He also continued his calls for Congress to “defend democracy” in Ukraine.

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Speaking about what he considers some of his greatest accomplishments over the past two years, Biden addressed congressional action on issues like infrastructure, job growth, chip manufacturing, and electoral reform. He praised those actions as “bipartisan,” and called on Congress to similarly come together on issues like the drug epidemic and veterans’ issues.

On the climate, Biden called climate change an “existential threat,” while also saying that the country would “need oil and gas for a while,” which was met by Republican applause. 

Biden called out racism and violence at the hands of police, while saying the vast majority of police officers are honorable. He called for better training and for more first responders who are trained to manage mental health crises. If police officers “violate the public trust, they must be held accountable,” he said. 

RowVaughn Wells, center, mother of Tyre Nichols, who died after being beaten by Memphis police officers, and her husband, Rodney Wells, second left, are recognized by President Joe Biden as he delivers his State of the Union speech to a joint session of Congress at the Capitol in Washington, Tuesday, Feb. 7, 2023. | J. Scott Applewhite, Associated Press

Attending the State of the Union as guests of first lady Jill Biden were the mother and stepfather of Tyre Nichols, RowVaughn and Rodney Wells, who buried their son last week after he was allegedly beaten to death by Memphis police officers. Calling for criminal justice reform, Biden quoted Nichols’ mom, who said “something good must come from this,” about her son’s death.  

Toward the end of his speech, Biden spoke about his quest to fight cancer — a personal mission for the president, who lost a son to brain cancer. He welcomed U2 frontman Bono to the chamber, who was involved in the global fight against AIDS. Biden said the nation should attack cancer the same way it did AIDS. “Let’s end cancer as we know it, cure some cancers once and for all,” he said.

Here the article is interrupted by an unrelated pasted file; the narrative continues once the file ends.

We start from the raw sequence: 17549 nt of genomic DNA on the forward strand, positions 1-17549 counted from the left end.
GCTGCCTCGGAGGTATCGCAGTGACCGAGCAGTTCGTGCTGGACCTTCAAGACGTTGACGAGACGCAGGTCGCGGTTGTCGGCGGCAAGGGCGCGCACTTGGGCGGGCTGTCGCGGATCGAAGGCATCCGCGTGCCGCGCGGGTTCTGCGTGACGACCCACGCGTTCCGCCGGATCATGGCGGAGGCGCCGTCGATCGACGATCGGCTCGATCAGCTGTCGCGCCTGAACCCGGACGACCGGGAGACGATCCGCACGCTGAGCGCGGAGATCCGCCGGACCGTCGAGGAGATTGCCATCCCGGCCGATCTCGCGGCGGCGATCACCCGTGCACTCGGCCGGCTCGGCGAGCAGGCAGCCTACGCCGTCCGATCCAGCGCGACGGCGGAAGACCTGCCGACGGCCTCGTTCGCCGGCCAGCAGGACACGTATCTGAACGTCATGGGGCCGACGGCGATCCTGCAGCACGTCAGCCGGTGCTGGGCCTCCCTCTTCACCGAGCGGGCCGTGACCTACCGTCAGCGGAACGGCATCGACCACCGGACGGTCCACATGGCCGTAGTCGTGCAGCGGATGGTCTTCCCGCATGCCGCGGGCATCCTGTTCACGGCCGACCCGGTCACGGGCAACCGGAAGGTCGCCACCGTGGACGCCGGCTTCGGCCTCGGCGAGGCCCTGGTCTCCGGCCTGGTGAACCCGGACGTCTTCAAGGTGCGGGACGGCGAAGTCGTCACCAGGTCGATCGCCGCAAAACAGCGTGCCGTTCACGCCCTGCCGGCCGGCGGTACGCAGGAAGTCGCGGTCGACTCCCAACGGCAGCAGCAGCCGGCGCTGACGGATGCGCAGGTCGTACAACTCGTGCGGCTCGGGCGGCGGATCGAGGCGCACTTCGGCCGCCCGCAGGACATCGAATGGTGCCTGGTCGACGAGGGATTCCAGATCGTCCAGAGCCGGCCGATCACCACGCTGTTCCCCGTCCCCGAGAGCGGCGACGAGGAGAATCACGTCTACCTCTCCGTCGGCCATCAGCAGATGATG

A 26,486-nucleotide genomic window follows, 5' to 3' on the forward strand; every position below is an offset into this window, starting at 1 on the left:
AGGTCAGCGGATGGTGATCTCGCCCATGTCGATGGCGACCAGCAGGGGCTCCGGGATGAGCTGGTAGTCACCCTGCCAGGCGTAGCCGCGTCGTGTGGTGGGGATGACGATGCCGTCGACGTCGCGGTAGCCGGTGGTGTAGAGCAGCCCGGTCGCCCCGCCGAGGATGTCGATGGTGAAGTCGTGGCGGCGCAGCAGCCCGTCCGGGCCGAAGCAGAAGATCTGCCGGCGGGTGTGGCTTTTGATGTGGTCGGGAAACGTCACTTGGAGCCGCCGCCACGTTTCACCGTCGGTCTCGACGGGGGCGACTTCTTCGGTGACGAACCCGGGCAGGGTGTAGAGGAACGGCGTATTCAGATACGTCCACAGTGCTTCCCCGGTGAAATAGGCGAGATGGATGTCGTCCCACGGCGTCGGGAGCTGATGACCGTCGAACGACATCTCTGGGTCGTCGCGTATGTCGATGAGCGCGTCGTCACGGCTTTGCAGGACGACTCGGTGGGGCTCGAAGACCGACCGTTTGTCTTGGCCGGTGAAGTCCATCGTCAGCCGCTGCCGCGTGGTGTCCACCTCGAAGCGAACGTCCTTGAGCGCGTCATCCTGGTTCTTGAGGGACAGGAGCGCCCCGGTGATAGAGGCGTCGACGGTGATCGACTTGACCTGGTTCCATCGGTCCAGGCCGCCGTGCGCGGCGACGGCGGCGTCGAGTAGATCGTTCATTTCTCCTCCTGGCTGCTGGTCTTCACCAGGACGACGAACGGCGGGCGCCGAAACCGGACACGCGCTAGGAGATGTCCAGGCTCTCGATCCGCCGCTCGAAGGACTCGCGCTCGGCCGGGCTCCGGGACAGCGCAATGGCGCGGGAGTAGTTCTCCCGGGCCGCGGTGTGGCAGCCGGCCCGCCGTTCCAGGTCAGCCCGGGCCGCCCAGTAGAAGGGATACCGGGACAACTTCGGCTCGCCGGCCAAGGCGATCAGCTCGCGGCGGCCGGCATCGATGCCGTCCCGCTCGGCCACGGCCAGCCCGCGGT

Former House Speaker Nancy Pelosi’s husband, Paul Pelosi, was also in the chamber as a guest of the Bidens. Pelosi survived a brutal attack late last year, which Biden said was political.

“There’s no place for political violence in America,” he said.

Biden will now take his message on the road, as he looks toward the 2024 presidential election. The infrastructure bill, passed in 2021, will give Biden plenty of opportunities to visit cities and towns across the country, as he attends ribbon-cutting ceremonies for new projects.

As a possible recession continues to loom on the horizon, Biden may struggle to convince Americans he can help solve their economic woes. Meanwhile, Republicans in the House plan to tie his administration up with investigations and to battle him over another hike in the debt ceiling.

President Joe Biden shakes hands with House Speaker Kevin McCarthy of California as Vice President Kamala Harris applauds after the State of the Union address to a joint session of Congress at the Capitol, Tuesday, Feb. 7, 2023, in Washington. | Jacquelyn Martin, Associated Press